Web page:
Granting that algorithms are important, it seems obvious that they should be subjected to greater critical scrutiny, particularly among social scientists who are keen to understand their societal impact. But how can you go about doing this? Rob Kitchin’s article ‘Thinking critically about and researching algorithms’ provides a useful guide. He outlines four challenges facing anyone who wishes to research algorithms, and six methods for doing so. In this post, I wish to share these challenges and methods.

Nothing I say in this post is particularly ground-breaking. I am simply summarising the details of Kitchin’s article. I will, however, try to collate everything into a handy diagram at the end of the post. This might prove to be a useful cognitive aid for people who are interested in this topic.

1. Four Challenges in Algorithm Research
Let’s start by looking at the challenges. As I just mentioned, on a conceptual level algorithms are straightforward. They are logical and ordered recipes for producing outputs. They are, in principle, capable of being completely understood. But in practice this is not true. There are several reasons for this, some are legal/cultural, some are technical. Each of them constitutes an obstacle that the researcher must either avoid or, at least, be aware of.

Kitchin mentions four obstacles in particular. They are:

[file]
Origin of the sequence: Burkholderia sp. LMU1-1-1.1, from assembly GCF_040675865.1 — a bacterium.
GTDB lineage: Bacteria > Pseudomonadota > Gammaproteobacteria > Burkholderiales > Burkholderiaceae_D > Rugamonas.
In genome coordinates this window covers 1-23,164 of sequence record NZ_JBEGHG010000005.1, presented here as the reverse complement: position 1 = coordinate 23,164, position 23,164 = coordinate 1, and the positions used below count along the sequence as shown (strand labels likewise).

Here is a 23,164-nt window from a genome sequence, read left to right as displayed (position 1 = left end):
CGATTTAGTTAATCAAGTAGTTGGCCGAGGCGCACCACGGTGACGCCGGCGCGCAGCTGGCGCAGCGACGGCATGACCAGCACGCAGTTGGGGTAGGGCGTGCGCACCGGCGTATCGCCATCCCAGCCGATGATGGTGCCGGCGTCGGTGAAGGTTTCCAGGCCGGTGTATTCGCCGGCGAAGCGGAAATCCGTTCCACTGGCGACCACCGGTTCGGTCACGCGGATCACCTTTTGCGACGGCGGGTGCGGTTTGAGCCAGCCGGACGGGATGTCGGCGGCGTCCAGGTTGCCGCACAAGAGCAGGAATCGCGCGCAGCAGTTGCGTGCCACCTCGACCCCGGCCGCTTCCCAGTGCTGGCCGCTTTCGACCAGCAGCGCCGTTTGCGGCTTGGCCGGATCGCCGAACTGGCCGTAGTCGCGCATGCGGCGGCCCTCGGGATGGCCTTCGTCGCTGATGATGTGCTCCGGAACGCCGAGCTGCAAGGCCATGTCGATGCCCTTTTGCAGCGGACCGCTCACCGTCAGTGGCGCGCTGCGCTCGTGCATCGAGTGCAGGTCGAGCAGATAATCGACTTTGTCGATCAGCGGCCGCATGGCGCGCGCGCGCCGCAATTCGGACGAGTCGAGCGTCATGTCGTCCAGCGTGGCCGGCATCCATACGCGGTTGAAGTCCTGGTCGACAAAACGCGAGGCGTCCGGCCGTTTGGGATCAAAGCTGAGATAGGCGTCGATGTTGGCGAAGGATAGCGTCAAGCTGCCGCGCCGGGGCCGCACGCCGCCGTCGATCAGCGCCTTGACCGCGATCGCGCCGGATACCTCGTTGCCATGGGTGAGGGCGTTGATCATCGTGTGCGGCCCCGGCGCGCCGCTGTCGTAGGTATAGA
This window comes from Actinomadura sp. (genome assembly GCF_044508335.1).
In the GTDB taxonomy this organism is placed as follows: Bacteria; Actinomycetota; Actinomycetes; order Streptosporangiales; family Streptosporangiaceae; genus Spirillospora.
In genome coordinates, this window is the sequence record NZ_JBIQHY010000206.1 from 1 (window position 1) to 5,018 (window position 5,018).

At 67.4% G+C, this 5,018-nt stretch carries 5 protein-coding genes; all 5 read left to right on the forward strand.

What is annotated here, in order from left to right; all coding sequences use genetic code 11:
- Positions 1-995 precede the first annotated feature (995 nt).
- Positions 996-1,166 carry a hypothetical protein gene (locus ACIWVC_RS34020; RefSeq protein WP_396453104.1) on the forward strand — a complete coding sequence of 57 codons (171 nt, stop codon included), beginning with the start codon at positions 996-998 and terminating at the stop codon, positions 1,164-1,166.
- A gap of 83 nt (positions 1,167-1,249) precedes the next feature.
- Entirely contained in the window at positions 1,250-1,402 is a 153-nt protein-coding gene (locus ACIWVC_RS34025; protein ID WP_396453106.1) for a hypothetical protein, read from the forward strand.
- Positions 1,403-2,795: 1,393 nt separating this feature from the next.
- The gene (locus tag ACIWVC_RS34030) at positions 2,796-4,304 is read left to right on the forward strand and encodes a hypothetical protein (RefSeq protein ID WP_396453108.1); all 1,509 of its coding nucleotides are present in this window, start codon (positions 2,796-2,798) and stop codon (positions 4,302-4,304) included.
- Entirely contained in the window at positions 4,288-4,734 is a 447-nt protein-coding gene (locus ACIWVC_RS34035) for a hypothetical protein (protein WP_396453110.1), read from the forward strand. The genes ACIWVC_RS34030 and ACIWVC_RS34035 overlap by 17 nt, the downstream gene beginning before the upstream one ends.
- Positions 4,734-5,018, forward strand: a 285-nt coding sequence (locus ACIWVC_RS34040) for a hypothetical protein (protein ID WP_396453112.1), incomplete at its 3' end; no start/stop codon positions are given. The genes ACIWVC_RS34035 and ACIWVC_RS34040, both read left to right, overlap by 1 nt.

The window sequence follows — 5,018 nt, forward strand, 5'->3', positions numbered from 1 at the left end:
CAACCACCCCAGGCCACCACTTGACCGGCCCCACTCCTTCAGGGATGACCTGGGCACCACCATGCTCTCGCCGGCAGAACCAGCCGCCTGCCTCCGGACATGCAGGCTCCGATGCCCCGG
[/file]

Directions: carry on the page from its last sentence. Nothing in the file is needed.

A. Algorithms can be black-boxed: Algorithms are oftentimes proprietary constructs. They are owned and created by companies and governments, and their precise mechanisms are often hidden from the outside world. They are consequently said to exist in a ‘black box’. We get to see their effects on the real world (what comes out of the box), but not their inner workings (what’s inside the box). The justification for this black-boxing varies, sometimes it is purely about protecting the property rights of the creators, other times it is about ensuring the continued effectiveness of the system. Thus, for example, Google are always concerned that if they reveal exactly how their Pagerank algorithm works, people will start to ‘game the system’, which will undermine its effectiveness. Frank Pasquale wrote an entire book about this black-boxing phenomenon, if you want to learn more.

B. Algorithms are heterogeneous and contextually embedded: An individual could construct a simple algorithm, from scratch, to perform a single task. In such a case, the resultant algorithm might be readily decomposable and understandable. In reality, most of the interesting and socially significant algorithms are not produced by one individual or created ‘from scratch’. They are, rather, created by large teams, assembled out of pre-existing protocols and patchworks of code, and embedded in entire networks of algorithms. The result is an algorithmic system, that is much harder to decompose and understand.